There has been long-standing debate on how free charges are generated in donor:acceptor blends that are used in organic solar cells, and which are generally comprised of a complex phase morphology, where intermixed and neat phases of the donor and acceptor material co-exist. Here we resolve this question, basing our conclusions on Stark effect spectroscopy data obtained in the absence and presence of externally applied electric fields. Reconciling opposing views found in literature, we unambiguously demonstrate that the fate of photogenerated electron-hole pairs-whether they will dissociate to free charges or geminately recombine-is determined at ultrafast times, despite the fact that their actual spatial separation can be much slower. Our insights are important to further develop rational approaches towards material design and processing of organic solar cells, assisting to realize their purported promise as lead-free, third-generation energy technology that can reach efficiencies over 10%.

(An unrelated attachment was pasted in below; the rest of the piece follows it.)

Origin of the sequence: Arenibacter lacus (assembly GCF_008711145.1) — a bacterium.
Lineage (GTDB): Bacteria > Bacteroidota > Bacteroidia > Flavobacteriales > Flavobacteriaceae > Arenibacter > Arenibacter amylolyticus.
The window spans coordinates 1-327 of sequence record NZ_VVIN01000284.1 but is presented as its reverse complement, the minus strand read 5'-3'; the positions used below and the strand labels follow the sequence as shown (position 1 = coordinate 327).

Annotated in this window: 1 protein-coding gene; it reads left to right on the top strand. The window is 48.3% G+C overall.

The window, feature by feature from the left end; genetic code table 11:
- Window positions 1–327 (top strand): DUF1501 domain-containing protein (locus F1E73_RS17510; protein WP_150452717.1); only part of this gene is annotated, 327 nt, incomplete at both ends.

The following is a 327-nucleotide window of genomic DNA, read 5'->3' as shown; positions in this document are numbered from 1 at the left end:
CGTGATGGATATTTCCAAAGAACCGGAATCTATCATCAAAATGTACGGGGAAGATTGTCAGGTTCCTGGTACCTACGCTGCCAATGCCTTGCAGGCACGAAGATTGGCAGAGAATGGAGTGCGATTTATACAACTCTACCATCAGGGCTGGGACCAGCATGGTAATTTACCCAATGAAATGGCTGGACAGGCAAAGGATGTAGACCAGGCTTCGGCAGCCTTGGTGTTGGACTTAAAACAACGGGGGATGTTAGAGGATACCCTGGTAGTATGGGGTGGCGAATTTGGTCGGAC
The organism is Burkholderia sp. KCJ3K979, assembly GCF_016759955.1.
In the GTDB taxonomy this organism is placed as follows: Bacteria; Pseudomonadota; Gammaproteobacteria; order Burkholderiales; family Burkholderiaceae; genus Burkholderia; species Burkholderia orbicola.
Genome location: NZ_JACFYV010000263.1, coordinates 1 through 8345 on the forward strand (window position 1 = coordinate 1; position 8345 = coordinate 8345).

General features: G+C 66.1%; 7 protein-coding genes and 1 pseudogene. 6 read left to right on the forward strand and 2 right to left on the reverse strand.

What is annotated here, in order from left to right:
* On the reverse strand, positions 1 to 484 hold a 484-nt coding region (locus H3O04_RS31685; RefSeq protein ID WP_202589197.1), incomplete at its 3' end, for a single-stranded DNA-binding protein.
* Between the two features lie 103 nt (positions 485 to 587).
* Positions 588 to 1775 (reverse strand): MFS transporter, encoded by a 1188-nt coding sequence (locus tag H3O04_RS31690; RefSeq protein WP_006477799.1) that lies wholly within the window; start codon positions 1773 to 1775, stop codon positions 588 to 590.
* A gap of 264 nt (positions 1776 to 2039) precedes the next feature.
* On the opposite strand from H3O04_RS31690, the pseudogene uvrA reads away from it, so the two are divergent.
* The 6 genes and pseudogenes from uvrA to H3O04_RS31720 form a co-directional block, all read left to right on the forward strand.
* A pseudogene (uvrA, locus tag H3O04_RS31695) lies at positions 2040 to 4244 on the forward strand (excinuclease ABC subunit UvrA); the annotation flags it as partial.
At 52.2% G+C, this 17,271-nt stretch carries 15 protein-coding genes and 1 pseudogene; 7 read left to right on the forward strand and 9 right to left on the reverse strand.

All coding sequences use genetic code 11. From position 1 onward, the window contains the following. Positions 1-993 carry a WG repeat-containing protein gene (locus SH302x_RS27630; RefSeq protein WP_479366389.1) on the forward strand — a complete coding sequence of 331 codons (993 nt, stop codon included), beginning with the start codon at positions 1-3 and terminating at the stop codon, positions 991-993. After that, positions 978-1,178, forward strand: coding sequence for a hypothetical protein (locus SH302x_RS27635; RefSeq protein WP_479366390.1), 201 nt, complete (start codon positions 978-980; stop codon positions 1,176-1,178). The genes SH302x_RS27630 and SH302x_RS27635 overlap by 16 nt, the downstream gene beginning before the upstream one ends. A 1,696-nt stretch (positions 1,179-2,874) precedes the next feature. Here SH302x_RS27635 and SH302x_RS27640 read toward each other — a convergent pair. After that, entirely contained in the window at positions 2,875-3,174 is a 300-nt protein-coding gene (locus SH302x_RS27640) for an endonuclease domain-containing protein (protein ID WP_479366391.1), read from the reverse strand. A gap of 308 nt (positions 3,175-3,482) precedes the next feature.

Advancing perovskite solar cell technologies toward their theoretical power conversion efficiency (PCE) requires delicate control over the carrier dynamics throughout the entire device. By controlling the formation of the perovskite layer and careful choices of other materials, we suppressed carrier recombination in the absorber, facilitated carrier injection into the carrier transport layers, and maintained good carrier extraction at the electrodes. When measured via reverse bias scan, cell PCE is typically boosted to 16.6% on average, with the highest efficiency of ~19.3% in a planar geometry without antireflective coating. The fabrication of our perovskite solar cells was conducted in air and from solution at low temperatures, which should simplify manufacturing of large-area perovskite devices that are inexpensive and perform at high levels.